But after that, the agency’s financial problems began to surface, too.
Although it is not clear exactly all that led to the closing of the program, Jackson County commissioners learned that the Internal Revenue Service placed a lien on property owned by REACH after it failed to pay $81,000 in payroll taxes dating back several years.
Another outstanding debt accrued because the non-profit failed to make mortgage payments on an apartment facility known as REACH Village, which was used to shelter victims of domestic violence and sexual assault.
Mountain Projects purchased REACH Village on Feb. 22, and a portion of that money will be used to repay REACH’s debt to the U.S. Department of Agriculture’s Rural Development program.
“A number of things led to our closing,” said Rich Peoples, chairman of the board of directors for REACH of Jackson County. “We had been losing money on our housing investment for REACH Village, which we used as transitional renting housing for victims of domestic violence. And, in recent years, grants have been more difficult to obtain and have been less than in years past.”
Those financial problems were not shared with the board, he said. If the board had been informed sooner, steps could have possibly been taken to avoid the closure, Peoples said.
But the agency did close. REACH of Jackson County filed for dissolution with the N.C. Secretary of State on April 24 and will not be able to apply for government grants for three years.
As others step in, ‘big push’ to open another Sylva shelter
At first, the REACH of Macon County’s reserve funds had to be used to meet the additional needs left by the closure of the Jackson County program. It opened in 1987 as an outreach program of REACH of Jackson County before officially becoming a separate agency in 1990.
Jackson County commissioners recently appropriated $14,000 to match a state grant received to provide services through June 30.
“All state funds that were going to the Jackson County REACH are now coming to us,” said Anderson, with REACH of Macon County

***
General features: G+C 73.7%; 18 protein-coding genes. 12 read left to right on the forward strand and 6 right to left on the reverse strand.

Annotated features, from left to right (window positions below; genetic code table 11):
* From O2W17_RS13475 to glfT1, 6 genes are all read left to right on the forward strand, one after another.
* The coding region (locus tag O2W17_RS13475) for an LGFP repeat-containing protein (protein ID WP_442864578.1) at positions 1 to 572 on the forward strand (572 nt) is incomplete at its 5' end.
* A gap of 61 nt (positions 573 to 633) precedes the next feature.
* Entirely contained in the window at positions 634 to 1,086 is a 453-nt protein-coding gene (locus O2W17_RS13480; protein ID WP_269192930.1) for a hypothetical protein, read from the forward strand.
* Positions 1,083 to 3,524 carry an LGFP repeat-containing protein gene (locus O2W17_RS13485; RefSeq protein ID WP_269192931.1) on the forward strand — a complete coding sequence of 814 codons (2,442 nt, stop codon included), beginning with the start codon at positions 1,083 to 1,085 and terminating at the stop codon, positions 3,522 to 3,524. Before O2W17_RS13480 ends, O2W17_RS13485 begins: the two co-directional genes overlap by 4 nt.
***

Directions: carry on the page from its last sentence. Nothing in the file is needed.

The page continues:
“However, all funds for the two programs are kept separate,” she emphasized.
“We are in the process of hiring additional staff and are currently operating out of the Department of Social Service office in Jackson County,” Anderson said. “We want victims in Jackson County to know they do not have to come to Macon to receive services and that there definitely is a continuation of services.”
The next step will be to identify office space in Jackson and to work with Jackson County officials to find a location for a shelter for victims.
For now, if a resident of Jackson County needs shelter services, Macon staff helps determine which shelter would be closer. Based on their location, residents could go to Franklin, Waynesville, Bryson City or Cherokee for housing, Anderson said.
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“There is a big push to open another shelter in Sylva. It’s a barrier to have to drive several miles to another county for someone needing to get out of an abusive relationship,” she said, “especially if they have a job or children in school.”
REACH of Macon County is in the process of preparing new brochures to help eliminate confusion about the transition in services and to promote awareness about the available services.
During the first few weeks after taking over the crisis hotline for Jackson County, Macon staff provided services to 38 victims.
Three victims received temporary housing at the Macon shelter and 14 hotline calls have been answered.
There have been 80 instances where the program’s court advocate has appeared with a victim in court, and Macon staff met a victim of abuse at a hospital emergency department several times, Anderson said.
“But,” she said, “we know that is not representative of the people needing these services.”
Read more about domestic violence services across Western North Carolina: